Making the Call

Having just moved to Canada, on my first day of school, I found myself fumbling for some stationery. After, what felt like eons of searching, I turned to the guy sitting next to me and asked, “Excuse me, do you have a rubber?”. To my horrific surprise, his reddening cheeks burst with laughter and sentenced me to a term of embarrassment, while teaching me that what I was looking for was identified as an eraser. Eventually, I learnt that different people identify and interpret things differently and that it is crucial to be on the same page to communicate efficiently (or well, at least to save one-self from utter embarrassment) – Embarrassed group member.

This past week, our objective was to improve communication between the group. This was done by exchanging availabilities, designing a weekly meeting schedule, delegating tasks and setting short-term goals in order to complete our project in an effective and timely manner. The above, allowed us to search for additional community accessible kitchens, start contacting kitchen managers, and scheduling visits to the assigned kitchens in our neighbourhood. Since our contacting efforts were made closer to lunchtime, we were only able to connect with two kitchen managers.

Our approach included calling and emailing the facility and making the necessary arrangements. During this process, one of the kitchen managers initially agreed to a kitchen visit and later decided otherwise.The manager explained that his schedule had filled up and gave the impression that he perceived the kitchen was inadequate for the purpose of our project. He then redirected us to a city-run community kitchen.This indicated that there may have been some miscommunication regarding the nature of our project, although, we felt that we were clear about our purpose. Thus, a clarification of our interests in non-city run kitchens, of all forms, may have been required. A communication gap may have occurred due to some assumptions made based on the response received during the initial phone conversation. This is a reflection of how different people may have varying interpretations to what is being communicated.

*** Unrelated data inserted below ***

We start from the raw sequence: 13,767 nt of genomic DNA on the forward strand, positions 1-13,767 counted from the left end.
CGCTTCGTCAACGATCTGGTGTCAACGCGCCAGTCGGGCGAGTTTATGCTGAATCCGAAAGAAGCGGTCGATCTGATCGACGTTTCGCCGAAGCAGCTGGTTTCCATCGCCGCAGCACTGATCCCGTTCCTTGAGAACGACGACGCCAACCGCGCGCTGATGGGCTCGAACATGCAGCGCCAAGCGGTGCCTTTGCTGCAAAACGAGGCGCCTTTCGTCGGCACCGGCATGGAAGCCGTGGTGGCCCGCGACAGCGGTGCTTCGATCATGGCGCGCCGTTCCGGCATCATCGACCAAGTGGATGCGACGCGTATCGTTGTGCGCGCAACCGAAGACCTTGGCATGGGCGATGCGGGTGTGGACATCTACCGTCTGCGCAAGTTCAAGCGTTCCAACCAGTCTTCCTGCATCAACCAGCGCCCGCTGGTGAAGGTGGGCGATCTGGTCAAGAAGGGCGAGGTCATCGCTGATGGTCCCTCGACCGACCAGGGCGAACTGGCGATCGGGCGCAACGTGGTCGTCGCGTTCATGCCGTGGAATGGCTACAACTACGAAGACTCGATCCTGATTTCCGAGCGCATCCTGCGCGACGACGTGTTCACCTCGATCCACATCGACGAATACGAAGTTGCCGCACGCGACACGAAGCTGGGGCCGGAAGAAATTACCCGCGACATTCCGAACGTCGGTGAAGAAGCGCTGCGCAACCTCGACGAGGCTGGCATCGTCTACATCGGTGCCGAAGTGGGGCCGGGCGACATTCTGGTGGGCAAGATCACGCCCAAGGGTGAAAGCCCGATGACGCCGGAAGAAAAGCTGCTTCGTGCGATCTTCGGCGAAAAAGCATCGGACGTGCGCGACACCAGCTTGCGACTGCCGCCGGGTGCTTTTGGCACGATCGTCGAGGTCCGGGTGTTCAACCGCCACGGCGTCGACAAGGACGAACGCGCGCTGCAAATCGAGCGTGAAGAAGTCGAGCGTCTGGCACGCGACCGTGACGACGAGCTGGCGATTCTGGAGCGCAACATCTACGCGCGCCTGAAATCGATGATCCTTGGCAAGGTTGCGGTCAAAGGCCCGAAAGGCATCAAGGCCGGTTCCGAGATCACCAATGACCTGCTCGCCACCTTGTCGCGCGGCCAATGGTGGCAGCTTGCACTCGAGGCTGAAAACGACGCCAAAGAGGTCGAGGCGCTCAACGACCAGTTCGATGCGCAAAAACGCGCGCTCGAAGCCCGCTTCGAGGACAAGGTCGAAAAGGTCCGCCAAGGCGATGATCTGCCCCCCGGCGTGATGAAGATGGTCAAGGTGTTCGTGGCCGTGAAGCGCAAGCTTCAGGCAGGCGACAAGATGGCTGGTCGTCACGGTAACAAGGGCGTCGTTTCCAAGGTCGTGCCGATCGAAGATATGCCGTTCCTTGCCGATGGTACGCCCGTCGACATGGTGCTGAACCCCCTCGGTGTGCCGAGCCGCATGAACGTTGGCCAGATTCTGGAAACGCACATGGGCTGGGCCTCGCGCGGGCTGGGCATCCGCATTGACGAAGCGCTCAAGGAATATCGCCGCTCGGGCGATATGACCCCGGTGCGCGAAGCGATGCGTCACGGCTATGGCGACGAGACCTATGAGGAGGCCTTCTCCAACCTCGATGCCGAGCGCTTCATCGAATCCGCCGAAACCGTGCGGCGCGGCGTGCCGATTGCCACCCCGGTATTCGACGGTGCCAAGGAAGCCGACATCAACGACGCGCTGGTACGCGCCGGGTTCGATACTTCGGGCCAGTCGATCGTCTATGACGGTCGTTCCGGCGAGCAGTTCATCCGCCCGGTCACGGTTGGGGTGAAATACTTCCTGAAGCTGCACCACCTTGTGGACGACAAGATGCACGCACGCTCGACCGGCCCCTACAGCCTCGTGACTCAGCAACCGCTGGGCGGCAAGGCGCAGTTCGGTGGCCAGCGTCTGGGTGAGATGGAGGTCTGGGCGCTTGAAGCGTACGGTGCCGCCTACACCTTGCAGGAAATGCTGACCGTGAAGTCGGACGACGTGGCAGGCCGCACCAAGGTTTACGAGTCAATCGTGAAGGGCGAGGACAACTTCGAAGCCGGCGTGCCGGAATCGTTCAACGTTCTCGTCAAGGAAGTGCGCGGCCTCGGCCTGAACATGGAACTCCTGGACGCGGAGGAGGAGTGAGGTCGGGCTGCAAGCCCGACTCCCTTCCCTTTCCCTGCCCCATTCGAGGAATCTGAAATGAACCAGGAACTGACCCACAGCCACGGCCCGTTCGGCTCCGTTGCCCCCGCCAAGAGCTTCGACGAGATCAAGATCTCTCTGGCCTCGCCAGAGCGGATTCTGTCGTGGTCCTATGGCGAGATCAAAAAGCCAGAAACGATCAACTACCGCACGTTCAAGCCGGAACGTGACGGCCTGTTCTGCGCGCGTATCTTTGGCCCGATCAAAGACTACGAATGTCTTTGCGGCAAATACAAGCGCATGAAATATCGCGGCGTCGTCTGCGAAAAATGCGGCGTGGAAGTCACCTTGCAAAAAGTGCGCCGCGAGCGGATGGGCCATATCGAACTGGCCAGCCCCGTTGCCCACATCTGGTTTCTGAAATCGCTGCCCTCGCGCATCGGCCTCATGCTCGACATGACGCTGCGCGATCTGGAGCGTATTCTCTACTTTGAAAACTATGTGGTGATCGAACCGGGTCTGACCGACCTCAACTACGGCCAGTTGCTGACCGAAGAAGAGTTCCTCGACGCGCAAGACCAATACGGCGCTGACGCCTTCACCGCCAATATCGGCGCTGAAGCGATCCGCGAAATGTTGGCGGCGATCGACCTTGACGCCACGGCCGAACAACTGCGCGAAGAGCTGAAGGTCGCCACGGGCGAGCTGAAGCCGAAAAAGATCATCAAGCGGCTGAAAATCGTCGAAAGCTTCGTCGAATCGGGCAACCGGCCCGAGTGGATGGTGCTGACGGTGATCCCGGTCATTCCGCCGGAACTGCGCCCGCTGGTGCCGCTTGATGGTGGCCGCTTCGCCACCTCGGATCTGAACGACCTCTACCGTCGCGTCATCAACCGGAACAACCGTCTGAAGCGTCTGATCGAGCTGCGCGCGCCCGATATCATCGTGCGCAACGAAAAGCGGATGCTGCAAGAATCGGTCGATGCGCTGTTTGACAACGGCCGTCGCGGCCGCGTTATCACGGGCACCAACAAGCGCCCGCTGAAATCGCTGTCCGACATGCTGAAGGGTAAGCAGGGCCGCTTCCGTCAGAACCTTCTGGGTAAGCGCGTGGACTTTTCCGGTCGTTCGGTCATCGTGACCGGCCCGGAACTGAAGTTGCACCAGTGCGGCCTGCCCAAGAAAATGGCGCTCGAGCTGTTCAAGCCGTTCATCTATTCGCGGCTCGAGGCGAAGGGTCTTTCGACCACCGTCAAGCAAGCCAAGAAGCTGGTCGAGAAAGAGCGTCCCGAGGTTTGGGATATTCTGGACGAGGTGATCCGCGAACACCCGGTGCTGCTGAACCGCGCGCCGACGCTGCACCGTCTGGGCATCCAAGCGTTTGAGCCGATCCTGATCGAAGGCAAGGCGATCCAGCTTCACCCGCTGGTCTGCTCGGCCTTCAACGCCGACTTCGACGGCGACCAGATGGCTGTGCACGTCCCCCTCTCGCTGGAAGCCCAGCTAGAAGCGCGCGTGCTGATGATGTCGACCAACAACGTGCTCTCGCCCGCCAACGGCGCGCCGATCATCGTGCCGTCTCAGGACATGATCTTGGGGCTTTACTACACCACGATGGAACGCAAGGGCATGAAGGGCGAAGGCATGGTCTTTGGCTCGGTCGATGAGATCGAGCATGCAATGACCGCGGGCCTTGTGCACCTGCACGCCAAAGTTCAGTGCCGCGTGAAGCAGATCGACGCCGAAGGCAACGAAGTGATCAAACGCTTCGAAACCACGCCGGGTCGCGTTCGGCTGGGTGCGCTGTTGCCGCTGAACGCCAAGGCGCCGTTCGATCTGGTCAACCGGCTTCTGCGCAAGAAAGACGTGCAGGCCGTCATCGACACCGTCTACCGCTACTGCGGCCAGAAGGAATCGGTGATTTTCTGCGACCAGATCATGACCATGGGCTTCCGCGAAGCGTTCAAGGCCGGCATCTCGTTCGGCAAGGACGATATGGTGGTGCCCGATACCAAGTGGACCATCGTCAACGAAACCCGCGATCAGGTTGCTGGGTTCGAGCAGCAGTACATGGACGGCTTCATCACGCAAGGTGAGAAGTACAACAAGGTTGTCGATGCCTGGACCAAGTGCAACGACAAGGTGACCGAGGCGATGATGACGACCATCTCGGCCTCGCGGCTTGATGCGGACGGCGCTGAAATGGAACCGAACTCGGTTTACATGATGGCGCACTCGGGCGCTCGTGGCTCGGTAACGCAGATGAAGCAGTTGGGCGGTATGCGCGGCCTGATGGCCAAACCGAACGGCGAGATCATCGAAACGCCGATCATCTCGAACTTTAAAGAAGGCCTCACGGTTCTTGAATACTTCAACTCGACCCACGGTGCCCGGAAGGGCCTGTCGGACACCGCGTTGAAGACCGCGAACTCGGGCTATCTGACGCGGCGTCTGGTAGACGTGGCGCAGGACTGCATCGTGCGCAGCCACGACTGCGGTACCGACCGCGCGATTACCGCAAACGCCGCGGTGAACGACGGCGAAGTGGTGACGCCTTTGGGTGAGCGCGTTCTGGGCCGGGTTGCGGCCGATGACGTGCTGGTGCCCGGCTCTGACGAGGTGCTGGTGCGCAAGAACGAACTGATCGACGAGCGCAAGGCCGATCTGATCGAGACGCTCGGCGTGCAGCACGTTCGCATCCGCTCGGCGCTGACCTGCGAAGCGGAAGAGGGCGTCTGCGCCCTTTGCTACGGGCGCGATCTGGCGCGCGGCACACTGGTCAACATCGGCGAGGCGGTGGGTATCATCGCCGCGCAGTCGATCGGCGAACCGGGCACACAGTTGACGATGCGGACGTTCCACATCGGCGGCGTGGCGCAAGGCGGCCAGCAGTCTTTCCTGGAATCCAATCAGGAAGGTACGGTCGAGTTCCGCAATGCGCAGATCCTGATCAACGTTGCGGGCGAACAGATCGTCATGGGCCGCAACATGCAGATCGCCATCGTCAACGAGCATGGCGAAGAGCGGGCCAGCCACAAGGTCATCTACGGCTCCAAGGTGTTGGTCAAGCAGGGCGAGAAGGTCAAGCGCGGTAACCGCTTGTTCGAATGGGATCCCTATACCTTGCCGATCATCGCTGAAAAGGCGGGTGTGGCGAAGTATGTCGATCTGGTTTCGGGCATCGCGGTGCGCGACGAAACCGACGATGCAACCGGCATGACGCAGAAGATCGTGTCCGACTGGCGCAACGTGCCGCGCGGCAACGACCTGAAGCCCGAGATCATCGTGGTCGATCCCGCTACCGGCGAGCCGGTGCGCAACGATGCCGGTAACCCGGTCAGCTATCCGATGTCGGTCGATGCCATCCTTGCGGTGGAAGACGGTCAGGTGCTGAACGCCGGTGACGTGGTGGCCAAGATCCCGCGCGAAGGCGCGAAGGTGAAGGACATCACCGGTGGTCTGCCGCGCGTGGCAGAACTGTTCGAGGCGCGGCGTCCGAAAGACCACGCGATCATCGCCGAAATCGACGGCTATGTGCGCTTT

Initially, we felt a little discouraged, however we realize that these are some of the challenges faced during community based learning. Moving forward, it will be important that we keep this experience in mind while interacting with members of the community. Especially during the interview process, where even non-verbal communication by the interviewer may be interpreted differently by the interviewee, further leading to a bias in information provided. Hence, neutrality in expression and reactions to survey answers will not only assure the collection of unbiased data but also prevent these individuals from feeling judged. If interviewees are hesitant or do not know how to answer a question, try asking it in a clearer manner.

Our experience can be likened to The Fish Bank podcast by Jensi Sartin. In this podcast, a fish sanctuary is created on the coast of Bali, Indonesia. The sanctuary received overwhelming support by the local community and after a number of years, the protected fish flourished, as well as fish in surrounding waters. This can be related to community kitchens as a whole. The fish sanctuary shows that by nurturing certain members of the community you can strengthen the system as a whole. In a sense, a community kitchen could be considered a human sanctuary that aims to strengthen those most in need until they are able to go out into the “wild” again.

We come into the equation as a sort of independent consultant to the fish reserve. Our goal is to identify ways these protective establishments can be supported and to reiterate their needs to an authority who can achieve this. What we aim to accomplish is somewhat like developmental aid consulting, in that we hope to serve and develop these establishments much like they serve and impact their surroundings.

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